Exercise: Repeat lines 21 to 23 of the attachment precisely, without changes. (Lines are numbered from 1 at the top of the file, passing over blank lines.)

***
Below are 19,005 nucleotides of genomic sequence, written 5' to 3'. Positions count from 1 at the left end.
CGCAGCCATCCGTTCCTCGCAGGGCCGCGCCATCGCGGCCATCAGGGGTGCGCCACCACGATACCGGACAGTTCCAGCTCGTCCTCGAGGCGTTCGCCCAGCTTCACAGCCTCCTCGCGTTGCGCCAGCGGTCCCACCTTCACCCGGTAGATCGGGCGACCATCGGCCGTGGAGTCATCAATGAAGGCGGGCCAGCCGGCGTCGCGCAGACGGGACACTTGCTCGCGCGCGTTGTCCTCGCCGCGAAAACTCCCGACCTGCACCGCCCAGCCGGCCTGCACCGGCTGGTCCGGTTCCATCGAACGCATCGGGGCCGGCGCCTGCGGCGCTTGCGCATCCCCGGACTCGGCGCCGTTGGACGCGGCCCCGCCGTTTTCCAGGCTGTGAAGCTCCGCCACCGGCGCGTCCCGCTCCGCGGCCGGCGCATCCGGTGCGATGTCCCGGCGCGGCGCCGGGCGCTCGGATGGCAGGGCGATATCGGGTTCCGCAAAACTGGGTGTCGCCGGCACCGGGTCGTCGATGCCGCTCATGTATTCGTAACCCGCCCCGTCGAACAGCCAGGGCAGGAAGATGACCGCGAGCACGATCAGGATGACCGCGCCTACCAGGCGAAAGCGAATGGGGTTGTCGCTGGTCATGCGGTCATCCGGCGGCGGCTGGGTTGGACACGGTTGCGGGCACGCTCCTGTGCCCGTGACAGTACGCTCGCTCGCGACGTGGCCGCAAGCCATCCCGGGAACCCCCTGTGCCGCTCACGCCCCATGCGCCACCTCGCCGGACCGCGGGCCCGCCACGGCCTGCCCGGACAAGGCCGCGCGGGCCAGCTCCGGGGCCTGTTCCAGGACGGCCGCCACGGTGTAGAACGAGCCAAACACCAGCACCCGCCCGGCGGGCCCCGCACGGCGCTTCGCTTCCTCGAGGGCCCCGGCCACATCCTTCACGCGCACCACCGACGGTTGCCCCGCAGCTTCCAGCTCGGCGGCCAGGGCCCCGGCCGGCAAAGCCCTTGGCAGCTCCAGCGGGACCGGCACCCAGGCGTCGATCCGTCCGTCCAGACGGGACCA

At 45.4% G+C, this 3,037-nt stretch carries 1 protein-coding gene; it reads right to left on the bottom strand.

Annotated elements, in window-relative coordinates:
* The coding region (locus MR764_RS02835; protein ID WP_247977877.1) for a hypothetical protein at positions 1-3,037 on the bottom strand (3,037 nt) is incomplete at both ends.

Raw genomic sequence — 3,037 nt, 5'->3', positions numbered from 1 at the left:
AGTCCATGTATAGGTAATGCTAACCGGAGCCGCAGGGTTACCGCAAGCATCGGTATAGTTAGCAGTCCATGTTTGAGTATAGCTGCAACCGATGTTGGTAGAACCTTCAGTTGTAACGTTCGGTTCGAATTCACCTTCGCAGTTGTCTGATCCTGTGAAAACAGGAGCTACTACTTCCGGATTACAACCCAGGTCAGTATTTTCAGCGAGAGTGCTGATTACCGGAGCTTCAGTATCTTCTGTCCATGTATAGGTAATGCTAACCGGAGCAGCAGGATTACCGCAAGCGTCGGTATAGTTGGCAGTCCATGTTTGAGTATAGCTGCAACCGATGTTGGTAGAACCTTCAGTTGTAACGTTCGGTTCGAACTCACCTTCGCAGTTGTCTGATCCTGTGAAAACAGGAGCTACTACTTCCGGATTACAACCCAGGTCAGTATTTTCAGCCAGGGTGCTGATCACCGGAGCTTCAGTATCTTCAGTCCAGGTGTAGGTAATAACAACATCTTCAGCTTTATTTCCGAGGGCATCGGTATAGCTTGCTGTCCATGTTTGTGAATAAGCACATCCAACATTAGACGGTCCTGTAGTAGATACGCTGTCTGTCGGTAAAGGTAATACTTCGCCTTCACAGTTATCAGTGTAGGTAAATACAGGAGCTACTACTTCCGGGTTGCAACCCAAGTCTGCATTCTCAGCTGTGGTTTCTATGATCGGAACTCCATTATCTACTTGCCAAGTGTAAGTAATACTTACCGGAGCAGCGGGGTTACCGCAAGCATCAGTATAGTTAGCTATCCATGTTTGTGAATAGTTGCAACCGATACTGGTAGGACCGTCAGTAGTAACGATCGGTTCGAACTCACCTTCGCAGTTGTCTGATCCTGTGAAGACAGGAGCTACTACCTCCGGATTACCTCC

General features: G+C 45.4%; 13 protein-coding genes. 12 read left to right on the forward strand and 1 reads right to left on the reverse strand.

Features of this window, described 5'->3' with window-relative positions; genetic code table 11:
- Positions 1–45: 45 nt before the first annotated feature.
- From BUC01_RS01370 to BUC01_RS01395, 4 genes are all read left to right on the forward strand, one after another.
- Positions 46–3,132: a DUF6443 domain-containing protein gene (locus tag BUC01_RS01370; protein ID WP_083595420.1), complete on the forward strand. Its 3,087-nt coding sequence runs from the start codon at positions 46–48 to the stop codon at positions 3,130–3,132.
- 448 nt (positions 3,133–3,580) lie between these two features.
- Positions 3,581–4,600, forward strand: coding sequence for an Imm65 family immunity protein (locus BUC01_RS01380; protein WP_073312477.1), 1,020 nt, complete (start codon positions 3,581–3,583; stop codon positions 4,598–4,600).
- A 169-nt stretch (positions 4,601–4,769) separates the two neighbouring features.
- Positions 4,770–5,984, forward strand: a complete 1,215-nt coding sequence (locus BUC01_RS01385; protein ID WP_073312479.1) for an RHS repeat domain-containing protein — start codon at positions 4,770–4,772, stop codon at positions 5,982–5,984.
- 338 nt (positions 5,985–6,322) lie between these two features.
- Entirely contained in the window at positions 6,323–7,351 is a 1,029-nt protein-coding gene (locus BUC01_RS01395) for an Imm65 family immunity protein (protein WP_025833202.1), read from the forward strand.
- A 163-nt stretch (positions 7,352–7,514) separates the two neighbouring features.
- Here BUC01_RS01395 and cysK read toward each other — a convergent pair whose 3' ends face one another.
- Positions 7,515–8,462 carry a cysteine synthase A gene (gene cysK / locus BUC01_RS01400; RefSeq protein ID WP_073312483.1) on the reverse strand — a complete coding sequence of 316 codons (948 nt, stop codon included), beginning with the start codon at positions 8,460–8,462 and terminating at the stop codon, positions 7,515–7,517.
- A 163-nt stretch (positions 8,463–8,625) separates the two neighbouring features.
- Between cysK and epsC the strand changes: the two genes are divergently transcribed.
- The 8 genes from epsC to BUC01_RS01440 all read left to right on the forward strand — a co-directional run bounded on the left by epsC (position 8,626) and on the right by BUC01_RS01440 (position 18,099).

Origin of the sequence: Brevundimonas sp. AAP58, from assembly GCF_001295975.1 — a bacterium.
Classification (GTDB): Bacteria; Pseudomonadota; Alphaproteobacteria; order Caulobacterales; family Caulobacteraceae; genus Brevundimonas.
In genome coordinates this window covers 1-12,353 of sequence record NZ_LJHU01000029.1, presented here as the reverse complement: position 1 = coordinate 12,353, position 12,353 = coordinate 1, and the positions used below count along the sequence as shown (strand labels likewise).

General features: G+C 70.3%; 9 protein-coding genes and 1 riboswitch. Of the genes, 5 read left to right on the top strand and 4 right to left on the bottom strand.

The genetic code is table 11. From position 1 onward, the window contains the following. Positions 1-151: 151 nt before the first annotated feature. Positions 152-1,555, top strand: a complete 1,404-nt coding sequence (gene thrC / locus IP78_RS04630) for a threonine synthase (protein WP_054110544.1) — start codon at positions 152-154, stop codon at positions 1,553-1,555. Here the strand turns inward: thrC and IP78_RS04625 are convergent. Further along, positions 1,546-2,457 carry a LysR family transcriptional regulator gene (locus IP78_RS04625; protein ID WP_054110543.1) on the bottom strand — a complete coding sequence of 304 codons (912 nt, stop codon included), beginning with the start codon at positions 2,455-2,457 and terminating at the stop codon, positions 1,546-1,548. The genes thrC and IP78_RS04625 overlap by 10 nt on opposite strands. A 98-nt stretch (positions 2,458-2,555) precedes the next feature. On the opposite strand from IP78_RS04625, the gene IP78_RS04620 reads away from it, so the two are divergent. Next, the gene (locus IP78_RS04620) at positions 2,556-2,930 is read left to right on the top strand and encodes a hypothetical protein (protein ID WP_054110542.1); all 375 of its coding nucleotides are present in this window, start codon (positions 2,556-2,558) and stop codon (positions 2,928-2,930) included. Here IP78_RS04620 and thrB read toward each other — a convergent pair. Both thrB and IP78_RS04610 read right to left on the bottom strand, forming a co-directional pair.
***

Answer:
- Positions 7,515–8,462 carry a cysteine synthase A gene (gene cysK / locus BUC01_RS01400; RefSeq protein ID WP_073312483.1) on the reverse strand — a complete coding sequence of 316 codons (948 nt, stop codon included), beginning with the start codon at positions 8,460–8,462 and terminating at the stop codon, positions 7,515–7,517.
- A 163-nt stretch (positions 8,463–8,625) separates the two neighbouring features.
- Between cysK and epsC the strand changes: the two genes are divergently transcribed.